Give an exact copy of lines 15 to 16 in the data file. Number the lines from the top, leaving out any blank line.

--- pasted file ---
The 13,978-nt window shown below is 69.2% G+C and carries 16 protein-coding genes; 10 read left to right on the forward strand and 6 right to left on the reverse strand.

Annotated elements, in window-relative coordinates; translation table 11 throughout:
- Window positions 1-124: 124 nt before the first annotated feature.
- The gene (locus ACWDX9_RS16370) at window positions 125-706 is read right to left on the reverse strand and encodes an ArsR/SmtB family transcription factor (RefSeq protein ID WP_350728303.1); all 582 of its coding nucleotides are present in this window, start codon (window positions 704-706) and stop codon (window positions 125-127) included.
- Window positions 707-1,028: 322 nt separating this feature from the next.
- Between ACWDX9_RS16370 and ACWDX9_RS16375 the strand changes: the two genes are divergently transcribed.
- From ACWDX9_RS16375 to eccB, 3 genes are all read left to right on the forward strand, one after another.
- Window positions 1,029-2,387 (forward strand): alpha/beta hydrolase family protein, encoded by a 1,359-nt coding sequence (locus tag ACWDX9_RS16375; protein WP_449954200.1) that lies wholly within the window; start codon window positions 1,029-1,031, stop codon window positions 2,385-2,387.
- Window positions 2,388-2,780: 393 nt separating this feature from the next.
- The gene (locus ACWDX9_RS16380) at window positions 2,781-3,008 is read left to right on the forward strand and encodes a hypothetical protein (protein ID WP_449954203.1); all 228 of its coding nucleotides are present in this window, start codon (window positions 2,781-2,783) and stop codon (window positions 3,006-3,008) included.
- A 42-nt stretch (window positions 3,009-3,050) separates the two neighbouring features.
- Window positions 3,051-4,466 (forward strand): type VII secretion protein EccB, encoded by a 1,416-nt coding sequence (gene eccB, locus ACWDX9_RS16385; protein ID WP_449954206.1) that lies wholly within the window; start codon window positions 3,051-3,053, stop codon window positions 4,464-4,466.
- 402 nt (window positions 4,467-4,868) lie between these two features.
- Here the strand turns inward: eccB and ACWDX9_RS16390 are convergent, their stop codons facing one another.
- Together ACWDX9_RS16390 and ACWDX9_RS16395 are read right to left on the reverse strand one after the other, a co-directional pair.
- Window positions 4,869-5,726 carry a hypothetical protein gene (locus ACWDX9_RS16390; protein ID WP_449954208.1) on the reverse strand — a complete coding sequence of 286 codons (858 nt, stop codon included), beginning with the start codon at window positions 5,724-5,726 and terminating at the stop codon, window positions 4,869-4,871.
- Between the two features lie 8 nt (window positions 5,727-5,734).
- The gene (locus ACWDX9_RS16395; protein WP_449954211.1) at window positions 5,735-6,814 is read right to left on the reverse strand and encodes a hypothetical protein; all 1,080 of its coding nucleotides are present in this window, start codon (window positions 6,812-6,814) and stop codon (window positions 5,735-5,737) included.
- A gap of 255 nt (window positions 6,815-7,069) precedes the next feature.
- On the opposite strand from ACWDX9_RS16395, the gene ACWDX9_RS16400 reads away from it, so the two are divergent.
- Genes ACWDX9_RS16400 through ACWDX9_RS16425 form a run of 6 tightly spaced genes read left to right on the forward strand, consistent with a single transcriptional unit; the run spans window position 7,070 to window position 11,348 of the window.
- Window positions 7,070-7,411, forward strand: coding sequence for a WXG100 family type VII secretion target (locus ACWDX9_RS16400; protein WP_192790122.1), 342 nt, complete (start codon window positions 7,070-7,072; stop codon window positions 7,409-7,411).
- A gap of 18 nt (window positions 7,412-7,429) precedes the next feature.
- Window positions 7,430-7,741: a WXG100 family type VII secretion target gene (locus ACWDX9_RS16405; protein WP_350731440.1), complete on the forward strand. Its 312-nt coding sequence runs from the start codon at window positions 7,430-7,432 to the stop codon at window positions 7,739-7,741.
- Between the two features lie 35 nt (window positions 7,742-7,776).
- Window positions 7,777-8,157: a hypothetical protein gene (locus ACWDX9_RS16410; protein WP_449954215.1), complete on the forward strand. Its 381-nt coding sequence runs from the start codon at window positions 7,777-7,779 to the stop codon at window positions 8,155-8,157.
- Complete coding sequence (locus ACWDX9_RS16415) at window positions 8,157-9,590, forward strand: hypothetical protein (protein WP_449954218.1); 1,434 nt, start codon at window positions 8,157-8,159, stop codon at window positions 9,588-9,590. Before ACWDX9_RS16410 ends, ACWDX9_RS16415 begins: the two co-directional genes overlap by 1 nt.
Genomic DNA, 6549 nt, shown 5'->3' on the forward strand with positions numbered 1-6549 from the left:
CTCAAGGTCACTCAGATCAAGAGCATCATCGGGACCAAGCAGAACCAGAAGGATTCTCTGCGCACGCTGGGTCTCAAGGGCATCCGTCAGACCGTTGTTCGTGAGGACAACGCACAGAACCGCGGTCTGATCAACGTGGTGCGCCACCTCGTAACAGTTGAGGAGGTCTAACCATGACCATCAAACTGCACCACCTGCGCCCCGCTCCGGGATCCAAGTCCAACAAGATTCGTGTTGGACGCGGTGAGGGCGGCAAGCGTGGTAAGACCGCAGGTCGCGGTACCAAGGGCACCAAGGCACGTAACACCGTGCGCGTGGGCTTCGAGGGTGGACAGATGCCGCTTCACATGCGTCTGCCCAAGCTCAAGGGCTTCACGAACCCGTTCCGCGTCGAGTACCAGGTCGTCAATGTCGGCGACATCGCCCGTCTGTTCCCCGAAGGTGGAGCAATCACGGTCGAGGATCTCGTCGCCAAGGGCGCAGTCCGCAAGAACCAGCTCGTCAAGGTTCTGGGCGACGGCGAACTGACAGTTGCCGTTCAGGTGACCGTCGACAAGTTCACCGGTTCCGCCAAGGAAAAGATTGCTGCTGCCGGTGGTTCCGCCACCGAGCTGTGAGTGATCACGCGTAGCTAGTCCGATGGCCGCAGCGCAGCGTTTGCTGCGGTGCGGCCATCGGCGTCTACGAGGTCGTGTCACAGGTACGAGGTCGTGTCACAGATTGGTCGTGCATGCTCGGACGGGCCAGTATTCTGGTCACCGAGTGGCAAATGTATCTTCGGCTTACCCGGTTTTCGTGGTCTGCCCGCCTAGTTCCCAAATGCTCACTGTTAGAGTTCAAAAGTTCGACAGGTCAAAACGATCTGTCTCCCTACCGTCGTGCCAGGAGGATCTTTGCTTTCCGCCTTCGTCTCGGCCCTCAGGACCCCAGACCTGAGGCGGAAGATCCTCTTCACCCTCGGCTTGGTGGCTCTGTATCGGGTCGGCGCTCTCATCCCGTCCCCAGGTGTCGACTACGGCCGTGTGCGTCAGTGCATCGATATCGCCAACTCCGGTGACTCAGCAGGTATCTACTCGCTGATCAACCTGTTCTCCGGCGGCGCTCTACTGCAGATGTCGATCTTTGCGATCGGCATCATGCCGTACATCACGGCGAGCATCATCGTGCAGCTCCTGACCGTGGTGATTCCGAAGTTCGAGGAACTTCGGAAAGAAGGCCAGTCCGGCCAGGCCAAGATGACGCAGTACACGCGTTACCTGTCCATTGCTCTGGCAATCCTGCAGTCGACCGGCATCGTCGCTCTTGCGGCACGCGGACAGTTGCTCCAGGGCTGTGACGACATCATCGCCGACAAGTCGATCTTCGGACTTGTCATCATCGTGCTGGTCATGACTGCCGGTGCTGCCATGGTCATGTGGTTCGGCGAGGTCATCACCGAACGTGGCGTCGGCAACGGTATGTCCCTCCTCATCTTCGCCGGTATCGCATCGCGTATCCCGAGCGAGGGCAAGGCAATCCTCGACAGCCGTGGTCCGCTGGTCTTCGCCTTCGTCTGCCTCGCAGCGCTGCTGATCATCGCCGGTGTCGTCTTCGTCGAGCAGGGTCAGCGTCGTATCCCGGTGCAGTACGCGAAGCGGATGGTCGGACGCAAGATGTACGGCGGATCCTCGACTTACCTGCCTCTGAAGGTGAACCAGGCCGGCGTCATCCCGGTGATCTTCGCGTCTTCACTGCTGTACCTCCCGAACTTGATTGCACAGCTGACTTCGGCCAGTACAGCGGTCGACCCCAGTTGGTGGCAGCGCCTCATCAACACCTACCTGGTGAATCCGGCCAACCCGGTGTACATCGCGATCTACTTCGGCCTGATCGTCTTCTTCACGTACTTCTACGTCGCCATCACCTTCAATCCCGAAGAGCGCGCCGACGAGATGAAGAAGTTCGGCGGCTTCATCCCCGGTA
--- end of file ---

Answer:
- Together ACWDX9_RS16390 and ACWDX9_RS16395 are read right to left on the reverse strand one after the other, a co-directional pair.
- Window positions 4,869-5,726 carry a hypothetical protein gene (locus ACWDX9_RS16390; protein ID WP_449954208.1) on the reverse strand — a complete coding sequence of 286 codons (858 nt, stop codon included), beginning with the start codon at window positions 5,724-5,726 and terminating at the stop codon, window positions 4,869-4,871.